Lena is engaged to a respectable architect, Lucien (Andy Gillet), but Witold thinks she might speak the same obscure poetical language as he does, and pursues her with a febrile adulation that is the film’s aching heart. He tries to interpret strange visual signs – the mouldy mark of an arrow on a wall (interestingly, he doesn’t interpret it as some sort of vulva, which is what it really looks like), the imprint of a rake on the ceiling, a block of wood “hanged” with the same kind of thread used to hang the sparrow – and acts according to an irrational yet inexorable logic that culminates in violence, surreality, near-adultery and the suicide of one of the principals.

There’s rarely a good reason to bring up an actor’s beauty in a film review, but the physical magnetism of Genet and Guerra are crucial to the film’s compulsive watchability. (Neither their beauty nor their magnetism can be divined from the trailer or stills.) If they were less talented actors, the film would be less successful; but it is fair to say it would also be less successful if they were less bewitchingly easy on the eye. “Tolstoy wrote that our biggest mistake is to confuse the pretty with the good,” breezes Witold, a few minutes into the film. And yet there is a truth in Lena’s beauty that has nothing to do with morality and, for Witold, everything to do with existentialism and being alive. Tolstoy’s credo is upended, and Witold is quickly driven mad. So much of his dialogue could have been written for a late-’60s / early-’70s Jean-Pierre Léaud, and yet he’s a character Léaud could never have played.

This is partly because Genet plays the character as someone who does not understand irony, least of all the ironies of his own situation. This helps give the film a peculiar power: it is a funny movie about sincerity and authenticity. If he’s a stand-in for the real-life writer Gombrowicz as well as being an archetype, he also manages to be a stand-in for audience members – he allows himself to be animated by emotions we would normally shut off before they began to rule us.

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The film barely gives us a chance to think; during the few moments of respite, we find ourselves catching our breath rather than collecting our thoughts. Only when a quote from the author Gombrowicz appears on the screen – such a funny non sequitur is it, it’s not a non sequitur at all – can we start taking stock. Different people will take stock differently. I pondered Leon, Lena’s stepfather and co-proprietor of the B&B, and his significance. He plays a trope – the raving loony who’s actually the clearest-eyed of them all – and for a while I couldn’t figure out why I was so moved by a cliché.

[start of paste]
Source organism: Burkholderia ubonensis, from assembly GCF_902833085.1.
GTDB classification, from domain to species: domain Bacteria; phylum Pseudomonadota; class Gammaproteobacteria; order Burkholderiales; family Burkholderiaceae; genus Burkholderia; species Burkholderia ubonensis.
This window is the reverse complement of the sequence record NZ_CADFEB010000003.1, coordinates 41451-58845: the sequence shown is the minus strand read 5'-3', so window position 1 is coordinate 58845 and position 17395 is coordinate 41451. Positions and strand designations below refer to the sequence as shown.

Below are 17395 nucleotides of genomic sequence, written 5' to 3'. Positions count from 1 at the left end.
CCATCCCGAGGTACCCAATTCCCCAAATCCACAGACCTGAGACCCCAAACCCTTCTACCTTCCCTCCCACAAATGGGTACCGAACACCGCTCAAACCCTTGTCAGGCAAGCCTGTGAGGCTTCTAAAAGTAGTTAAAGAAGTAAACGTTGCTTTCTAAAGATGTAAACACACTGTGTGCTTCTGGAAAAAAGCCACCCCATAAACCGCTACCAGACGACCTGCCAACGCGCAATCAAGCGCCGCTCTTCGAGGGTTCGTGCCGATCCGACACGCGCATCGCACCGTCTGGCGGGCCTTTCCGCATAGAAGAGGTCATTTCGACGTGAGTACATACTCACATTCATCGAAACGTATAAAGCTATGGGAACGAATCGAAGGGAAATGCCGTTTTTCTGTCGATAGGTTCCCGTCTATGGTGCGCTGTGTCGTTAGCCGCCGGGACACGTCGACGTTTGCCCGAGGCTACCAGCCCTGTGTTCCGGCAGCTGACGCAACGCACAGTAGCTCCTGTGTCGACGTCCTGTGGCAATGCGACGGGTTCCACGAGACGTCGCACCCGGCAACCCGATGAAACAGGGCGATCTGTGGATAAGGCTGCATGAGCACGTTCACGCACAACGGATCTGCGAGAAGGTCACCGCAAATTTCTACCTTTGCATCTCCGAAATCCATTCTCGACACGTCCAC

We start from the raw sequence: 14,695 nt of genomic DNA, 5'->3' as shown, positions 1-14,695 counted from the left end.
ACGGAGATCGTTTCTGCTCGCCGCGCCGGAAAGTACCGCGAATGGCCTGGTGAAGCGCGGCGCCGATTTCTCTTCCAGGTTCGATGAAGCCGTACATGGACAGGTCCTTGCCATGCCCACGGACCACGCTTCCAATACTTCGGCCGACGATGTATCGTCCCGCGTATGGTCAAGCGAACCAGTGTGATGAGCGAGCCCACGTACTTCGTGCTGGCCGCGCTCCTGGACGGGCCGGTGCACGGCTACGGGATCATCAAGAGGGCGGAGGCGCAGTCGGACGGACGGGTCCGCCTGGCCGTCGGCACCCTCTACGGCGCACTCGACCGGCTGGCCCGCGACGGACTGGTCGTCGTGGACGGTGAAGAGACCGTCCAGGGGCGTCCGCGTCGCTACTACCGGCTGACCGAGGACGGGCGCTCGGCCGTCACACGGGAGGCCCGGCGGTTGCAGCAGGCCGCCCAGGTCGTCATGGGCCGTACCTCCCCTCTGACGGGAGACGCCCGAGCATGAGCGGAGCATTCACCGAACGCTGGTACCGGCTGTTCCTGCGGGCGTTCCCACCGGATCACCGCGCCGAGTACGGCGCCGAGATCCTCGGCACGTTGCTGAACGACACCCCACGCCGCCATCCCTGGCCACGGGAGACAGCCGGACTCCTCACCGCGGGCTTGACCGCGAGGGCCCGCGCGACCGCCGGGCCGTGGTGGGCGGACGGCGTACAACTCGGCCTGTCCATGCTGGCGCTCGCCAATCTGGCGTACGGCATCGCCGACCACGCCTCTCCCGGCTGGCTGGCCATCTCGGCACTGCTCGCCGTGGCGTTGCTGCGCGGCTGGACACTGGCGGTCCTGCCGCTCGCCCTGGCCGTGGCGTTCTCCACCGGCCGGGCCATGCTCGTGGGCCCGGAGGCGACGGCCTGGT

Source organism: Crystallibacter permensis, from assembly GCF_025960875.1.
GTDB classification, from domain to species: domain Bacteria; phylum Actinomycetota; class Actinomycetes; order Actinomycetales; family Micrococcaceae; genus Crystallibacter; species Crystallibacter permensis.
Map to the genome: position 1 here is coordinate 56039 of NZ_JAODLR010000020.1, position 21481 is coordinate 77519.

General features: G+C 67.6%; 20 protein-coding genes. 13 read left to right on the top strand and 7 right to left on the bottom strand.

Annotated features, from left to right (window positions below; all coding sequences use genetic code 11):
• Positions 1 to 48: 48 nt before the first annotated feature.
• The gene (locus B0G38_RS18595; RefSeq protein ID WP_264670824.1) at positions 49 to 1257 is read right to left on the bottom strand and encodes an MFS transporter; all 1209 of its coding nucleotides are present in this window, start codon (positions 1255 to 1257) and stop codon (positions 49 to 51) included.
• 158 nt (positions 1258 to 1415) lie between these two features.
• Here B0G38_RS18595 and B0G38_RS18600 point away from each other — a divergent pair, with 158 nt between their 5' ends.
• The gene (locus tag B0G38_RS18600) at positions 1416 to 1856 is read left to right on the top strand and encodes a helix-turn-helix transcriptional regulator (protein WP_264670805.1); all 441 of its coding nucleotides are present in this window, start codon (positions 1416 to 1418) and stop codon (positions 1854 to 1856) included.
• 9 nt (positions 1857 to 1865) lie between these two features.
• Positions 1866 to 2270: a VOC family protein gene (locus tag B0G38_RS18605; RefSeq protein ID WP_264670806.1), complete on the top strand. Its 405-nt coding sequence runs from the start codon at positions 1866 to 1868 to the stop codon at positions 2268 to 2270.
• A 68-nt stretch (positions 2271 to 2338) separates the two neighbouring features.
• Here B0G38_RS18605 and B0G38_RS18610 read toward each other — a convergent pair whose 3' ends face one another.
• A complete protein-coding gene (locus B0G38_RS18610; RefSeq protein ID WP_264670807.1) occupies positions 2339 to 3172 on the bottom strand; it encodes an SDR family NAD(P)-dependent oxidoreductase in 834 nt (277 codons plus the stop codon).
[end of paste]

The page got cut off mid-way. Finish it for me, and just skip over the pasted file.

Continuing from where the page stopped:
In the end I decided it was because of Jean-François Balmer’s performance, which also helped explain why I loved the film so much: its performative qualities, its ability to transfigure baffling signs and disconnections into beautiful sense simply by being alive and uncompromising. Here we can answer the first question I posed: why all the formal messing around? Says Witold of Leon, who is dancing in a twilit forest: “You are just a face. A mask. An object, a thing. Behind it there’s nothing. The void.” But this makes the face, the mask, the performance, the one thing between the viewer and the void, imbuing the ostensibly superficial with colossal significance. In this light, the attempt to make sense of life (and to make a show of it) is itself the meaning of life. This is hardly a groundbreaking idea, but few philosophical ideas in cinema are new. Żuławski’s achievement here is to make it seem truly new. If only more films could convey such philosophical truisms with such verve, finesse and exhilarating abandon.

“Say nothing,” Witold continues. “I know that without her, my life loses its music, its freshness, its passion. Without her, standing there, full of attractions I no longer want to see.” (These attractions having cost him whatever sanity he had at the film’s beginning.)

He then goes full Hamlet. “My life is turning rotten, perverted, flat. Her smile… her mouth… her hands. It was I who became disgusting, not her. I am the maker of disgust. It’s my fault.” A peculiar reversal of the Proustian view of love as possession of the other, this is dispossession of the self. But no matter – in the next scene, he possesses himself and the girl. It’s a scene that occurs two or three consecutive times, varying slightly each time, to let us know that this is just one outcome of many possible ones. We live in a quantum universe, and the film knows it. We only get the happy ending because this is art, where we can seem to exercise control. And how better to show this than making a tightly controlled film about entropy?

I cannot compare this film, Żuławski’s final work before his death a few months later, to his others – I have seen only Possession, with which Cosmos shares a darkness, a madness, an unknowability. Cosmos’s batshit crazy pacing, bravura editing, wisdom and Gallic playfulness do not suggest a 75-year-old Pole dying of cancer. But that’s exactly what Żuławski was.